If you’re a private landlord, you must make sure your property meets a minimum physical standard known as the 'repairing standard'. This is a legal and contractual obligation that’s set out in the Housing (Scotland) Act 2006.
Landlords must carry out a pre-tenancy check of their property to identify work required to meet the repairing standard and notify tenants of any such work.
Duty of repair
Landlords also have a duty to repair and maintain their property from the tenancy start date and throughout the tenancy. This includes a duty to make good any damage caused by doing this work. On becoming aware of a defect, landlords must complete the work within a reasonable time.
Meeting the standard
A privately rented property must meet the repairing standard as follows:
- the property must be wind and watertight and in all other respects reasonably fit for people to live in
- the structure and exterior (including drains, gutters and external pipes) must be in a reasonable state of repair and in proper working order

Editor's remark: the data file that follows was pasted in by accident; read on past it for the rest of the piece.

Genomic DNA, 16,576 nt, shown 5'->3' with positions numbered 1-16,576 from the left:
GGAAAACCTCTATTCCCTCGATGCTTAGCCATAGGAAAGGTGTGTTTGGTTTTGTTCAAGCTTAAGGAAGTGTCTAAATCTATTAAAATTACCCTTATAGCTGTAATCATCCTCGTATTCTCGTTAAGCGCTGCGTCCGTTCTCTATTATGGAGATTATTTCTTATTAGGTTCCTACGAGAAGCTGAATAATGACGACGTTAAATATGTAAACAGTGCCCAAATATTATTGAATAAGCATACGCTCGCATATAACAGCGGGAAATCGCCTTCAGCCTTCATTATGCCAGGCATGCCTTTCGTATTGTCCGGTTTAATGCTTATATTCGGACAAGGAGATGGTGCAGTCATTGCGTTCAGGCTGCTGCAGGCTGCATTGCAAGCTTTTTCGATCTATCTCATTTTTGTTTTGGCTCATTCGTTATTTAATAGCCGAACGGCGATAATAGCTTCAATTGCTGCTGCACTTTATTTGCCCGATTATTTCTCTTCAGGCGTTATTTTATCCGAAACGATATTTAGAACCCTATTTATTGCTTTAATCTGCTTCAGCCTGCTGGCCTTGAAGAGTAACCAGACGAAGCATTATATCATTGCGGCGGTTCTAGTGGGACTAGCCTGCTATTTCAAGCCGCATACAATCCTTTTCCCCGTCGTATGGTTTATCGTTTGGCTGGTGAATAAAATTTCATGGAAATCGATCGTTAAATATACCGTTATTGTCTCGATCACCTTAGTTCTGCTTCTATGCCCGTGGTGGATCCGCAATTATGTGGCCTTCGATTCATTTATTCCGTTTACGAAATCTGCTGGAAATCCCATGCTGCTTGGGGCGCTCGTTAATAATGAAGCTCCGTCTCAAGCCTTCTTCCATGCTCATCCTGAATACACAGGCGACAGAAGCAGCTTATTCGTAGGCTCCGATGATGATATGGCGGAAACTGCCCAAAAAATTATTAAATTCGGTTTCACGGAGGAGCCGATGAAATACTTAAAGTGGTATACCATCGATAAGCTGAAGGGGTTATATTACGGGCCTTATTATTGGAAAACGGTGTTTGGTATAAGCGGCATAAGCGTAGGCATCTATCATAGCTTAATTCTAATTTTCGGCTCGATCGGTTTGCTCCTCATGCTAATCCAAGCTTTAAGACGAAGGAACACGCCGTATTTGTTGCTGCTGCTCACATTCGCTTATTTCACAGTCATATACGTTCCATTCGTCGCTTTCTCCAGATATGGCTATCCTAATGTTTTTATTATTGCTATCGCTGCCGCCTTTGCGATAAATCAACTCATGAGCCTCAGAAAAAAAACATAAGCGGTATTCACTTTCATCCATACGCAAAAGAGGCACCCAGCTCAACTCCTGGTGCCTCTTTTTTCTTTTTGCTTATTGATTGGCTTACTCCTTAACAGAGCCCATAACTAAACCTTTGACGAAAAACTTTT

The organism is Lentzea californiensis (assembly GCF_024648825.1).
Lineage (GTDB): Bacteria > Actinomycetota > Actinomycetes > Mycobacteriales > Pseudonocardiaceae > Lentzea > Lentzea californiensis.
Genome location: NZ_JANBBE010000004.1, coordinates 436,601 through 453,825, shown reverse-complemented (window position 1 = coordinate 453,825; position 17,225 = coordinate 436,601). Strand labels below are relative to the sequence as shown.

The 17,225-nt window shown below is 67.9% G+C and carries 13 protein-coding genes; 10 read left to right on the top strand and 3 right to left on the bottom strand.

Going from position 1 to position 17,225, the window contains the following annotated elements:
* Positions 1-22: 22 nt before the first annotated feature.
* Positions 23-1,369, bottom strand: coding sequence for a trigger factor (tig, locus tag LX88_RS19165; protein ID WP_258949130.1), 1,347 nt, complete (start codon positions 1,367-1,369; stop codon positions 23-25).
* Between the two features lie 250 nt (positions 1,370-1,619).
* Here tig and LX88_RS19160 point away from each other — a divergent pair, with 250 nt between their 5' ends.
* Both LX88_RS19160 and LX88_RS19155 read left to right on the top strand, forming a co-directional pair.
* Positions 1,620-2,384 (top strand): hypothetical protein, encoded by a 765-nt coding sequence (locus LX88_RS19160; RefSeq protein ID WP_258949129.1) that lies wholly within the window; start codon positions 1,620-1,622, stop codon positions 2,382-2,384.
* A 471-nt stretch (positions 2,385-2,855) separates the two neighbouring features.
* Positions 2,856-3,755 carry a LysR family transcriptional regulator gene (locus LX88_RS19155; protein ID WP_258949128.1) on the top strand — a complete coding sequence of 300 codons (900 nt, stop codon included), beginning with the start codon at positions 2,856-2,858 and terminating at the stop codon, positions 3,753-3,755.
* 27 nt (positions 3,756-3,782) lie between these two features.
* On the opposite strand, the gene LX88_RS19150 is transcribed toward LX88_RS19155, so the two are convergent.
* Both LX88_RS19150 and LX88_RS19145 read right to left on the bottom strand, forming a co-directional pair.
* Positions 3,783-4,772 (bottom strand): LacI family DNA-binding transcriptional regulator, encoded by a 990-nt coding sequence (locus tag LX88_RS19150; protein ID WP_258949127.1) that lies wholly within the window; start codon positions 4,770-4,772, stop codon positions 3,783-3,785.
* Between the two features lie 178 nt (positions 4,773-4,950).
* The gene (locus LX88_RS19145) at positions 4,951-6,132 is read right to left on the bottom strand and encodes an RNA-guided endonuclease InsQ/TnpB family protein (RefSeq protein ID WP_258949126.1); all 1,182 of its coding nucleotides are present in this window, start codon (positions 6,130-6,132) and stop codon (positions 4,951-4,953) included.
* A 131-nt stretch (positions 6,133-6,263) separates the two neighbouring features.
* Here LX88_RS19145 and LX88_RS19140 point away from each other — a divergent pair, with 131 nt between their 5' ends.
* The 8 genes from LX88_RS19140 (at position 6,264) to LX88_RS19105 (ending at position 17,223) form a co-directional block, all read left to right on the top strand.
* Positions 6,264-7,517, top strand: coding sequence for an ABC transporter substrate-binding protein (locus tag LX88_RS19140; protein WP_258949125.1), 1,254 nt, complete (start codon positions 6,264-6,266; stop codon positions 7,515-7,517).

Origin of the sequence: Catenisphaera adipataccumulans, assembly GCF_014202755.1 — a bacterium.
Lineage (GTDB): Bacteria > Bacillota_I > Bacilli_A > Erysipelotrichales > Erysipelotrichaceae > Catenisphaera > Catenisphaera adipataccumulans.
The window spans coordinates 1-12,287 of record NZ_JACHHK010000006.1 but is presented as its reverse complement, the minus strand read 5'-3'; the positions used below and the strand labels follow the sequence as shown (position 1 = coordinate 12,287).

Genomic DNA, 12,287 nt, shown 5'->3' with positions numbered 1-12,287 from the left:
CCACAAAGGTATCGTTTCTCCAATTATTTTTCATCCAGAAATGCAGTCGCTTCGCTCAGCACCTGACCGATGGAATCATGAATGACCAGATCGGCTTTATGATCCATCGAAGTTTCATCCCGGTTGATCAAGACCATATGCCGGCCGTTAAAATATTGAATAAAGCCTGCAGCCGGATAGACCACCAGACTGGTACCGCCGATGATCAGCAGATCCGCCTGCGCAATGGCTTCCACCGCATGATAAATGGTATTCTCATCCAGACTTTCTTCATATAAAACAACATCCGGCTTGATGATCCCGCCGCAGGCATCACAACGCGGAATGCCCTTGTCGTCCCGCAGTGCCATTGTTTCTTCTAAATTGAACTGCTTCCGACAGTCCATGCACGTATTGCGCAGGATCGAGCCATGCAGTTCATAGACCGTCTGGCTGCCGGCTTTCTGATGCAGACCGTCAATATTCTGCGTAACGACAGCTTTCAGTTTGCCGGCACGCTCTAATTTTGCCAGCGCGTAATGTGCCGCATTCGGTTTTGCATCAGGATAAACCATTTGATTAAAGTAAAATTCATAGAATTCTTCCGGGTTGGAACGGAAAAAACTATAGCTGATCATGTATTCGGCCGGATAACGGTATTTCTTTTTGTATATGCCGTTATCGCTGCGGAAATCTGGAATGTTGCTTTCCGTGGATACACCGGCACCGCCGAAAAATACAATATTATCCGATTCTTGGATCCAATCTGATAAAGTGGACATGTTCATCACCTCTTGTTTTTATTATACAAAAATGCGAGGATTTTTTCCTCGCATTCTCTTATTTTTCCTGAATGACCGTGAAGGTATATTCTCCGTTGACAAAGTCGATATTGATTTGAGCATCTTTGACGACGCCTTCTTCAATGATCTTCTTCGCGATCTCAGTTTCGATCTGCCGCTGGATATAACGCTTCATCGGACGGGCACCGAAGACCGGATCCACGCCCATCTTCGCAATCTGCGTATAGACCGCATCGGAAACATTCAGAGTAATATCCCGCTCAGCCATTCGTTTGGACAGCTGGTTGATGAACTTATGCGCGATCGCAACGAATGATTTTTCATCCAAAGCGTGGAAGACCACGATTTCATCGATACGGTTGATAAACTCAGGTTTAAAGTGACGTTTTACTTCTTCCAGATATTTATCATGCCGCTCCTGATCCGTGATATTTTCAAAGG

- installations for supplying water, gas and electricity and for sanitation, space heating and heating water must be in a reasonable state of repair and in proper working order
- any fixtures, fittings and appliances that the landlord provides under the tenancy must be in a reasonable state of repair and in proper working order
- any furnishings that the landlord provides under the tenancy must be capable of being used safely for the purpose for which they are designed
- the property must have a satisfactory way of detecting fires and for giving warning in the event of a fire or suspected fire
- the property must have satisfactory provision for giving a warning if carbon monoxide is present in a concentration that is hazardous to health
To comply with the repairing standard, private landlords must also have regard to the guidance issued by Scottish Ministers on:
- satisfactory provision for detecting and warning of fires
- electrical installations and appliances
- the provision of carbon monoxide alarms
Tenants can refer an issue to the First-tier Tribunal for Scotland Housing and Property Chamber if:
- they’ve notified their landlord of a problem, but the landlord has not attended to it in a satisfactory way
- they cannot reach an agreement with their landlord about whether or not there is a problem
The Chamber can compel a landlord to carry out work necessary to meet the repairing standard.